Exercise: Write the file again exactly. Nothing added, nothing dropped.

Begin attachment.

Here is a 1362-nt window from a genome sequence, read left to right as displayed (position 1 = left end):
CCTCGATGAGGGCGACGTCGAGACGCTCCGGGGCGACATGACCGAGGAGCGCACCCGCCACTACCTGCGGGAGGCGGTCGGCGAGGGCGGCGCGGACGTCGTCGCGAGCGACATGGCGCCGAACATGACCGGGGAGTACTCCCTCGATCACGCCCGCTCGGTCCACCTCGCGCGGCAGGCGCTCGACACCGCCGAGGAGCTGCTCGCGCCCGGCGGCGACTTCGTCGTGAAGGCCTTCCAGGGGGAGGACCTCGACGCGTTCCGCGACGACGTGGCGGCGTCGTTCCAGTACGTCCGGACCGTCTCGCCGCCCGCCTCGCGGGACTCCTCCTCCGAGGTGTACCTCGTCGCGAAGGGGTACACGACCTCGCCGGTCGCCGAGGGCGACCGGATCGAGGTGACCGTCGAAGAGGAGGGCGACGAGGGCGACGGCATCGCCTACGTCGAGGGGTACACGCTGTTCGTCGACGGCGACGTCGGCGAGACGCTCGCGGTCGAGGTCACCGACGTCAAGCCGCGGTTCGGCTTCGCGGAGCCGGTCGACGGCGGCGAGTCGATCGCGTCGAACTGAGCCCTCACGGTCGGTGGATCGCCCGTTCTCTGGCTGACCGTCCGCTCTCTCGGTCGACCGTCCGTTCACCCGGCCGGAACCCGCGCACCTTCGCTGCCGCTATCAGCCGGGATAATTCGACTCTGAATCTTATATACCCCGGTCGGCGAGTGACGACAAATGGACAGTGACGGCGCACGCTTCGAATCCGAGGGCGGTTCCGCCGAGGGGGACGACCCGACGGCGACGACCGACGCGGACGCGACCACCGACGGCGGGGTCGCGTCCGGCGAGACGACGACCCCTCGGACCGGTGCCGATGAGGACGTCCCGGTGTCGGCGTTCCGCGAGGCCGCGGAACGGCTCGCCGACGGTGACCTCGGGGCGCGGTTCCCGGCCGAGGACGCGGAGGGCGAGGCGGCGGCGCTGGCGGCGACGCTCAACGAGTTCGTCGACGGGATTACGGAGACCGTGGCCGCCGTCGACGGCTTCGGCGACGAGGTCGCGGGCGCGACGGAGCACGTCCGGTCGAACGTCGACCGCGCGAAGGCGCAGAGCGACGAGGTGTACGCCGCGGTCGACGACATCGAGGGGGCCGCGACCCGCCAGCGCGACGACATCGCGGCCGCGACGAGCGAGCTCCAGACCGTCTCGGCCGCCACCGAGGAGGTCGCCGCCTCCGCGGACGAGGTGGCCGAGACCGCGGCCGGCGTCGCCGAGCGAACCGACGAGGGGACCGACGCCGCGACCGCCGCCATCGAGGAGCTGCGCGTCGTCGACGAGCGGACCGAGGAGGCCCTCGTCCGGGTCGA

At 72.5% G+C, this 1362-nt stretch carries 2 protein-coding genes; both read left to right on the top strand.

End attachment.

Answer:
Here is a 1362-nt window from a genome sequence, read left to right as displayed (position 1 = left end):
CCTCGATGAGGGCGACGTCGAGACGCTCCGGGGCGACATGACCGAGGAGCGCACCCGCCACTACCTGCGGGAGGCGGTCGGCGAGGGCGGCGCGGACGTCGTCGCGAGCGACATGGCGCCGAACATGACCGGGGAGTACTCCCTCGATCACGCCCGCTCGGTCCACCTCGCGCGGCAGGCGCTCGACACCGCCGAGGAGCTGCTCGCGCCCGGCGGCGACTTCGTCGTGAAGGCCTTCCAGGGGGAGGACCTCGACGCGTTCCGCGACGACGTGGCGGCGTCGTTCCAGTACGTCCGGACCGTCTCGCCGCCCGCCTCGCGGGACTCCTCCTCCGAGGTGTACCTCGTCGCGAAGGGGTACACGACCTCGCCGGTCGCCGAGGGCGACCGGATCGAGGTGACCGTCGAAGAGGAGGGCGACGAGGGCGACGGCATCGCCTACGTCGAGGGGTACACGCTGTTCGTCGACGGCGACGTCGGCGAGACGCTCGCGGTCGAGGTCACCGACGTCAAGCCGCGGTTCGGCTTCGCGGAGCCGGTCGACGGCGGCGAGTCGATCGCGTCGAACTGAGCCCTCACGGTCGGTGGATCGCCCGTTCTCTGGCTGACCGTCCGCTCTCTCGGTCGACCGTCCGTTCACCCGGCCGGAACCCGCGCACCTTCGCTGCCGCTATCAGCCGGGATAATTCGACTCTGAATCTTATATACCCCGGTCGGCGAGTGACGACAAATGGACAGTGACGGCGCACGCTTCGAATCCGAGGGCGGTTCCGCCGAGGGGGACGACCCGACGGCGACGACCGACGCGGACGCGACCACCGACGGCGGGGTCGCGTCCGGCGAGACGACGACCCCTCGGACCGGTGCCGATGAGGACGTCCCGGTGTCGGCGTTCCGCGAGGCCGCGGAACGGCTCGCCGACGGTGACCTCGGGGCGCGGTTCCCGGCCGAGGACGCGGAGGGCGAGGCGGCGGCGCTGGCGGCGACGCTCAACGAGTTCGTCGACGGGATTACGGAGACCGTGGCCGCCGTCGACGGCTTCGGCGACGAGGTCGCGGGCGCGACGGAGCACGTCCGGTCGAACGTCGACCGCGCGAAGGCGCAGAGCGACGAGGTGTACGCCGCGGTCGACGACATCGAGGGGGCCGCGACCCGCCAGCGCGACGACATCGCGGCCGCGACGAGCGAGCTCCAGACCGTCTCGGCCGCCACCGAGGAGGTCGCCGCCTCCGCGGACGAGGTGGCCGAGACCGCGGCCGGCGTCGCCGAGCGAACCGACGAGGGGACCGACGCCGCGACCGCCGCCATCGAGGAGCTGCGCGTCGTCGACGAGCGGACCGAGGAGGCCCTCGTCCGGGTCGA

At 72.5% G+C, this 1362-nt stretch carries 2 protein-coding genes; both read left to right on the top strand.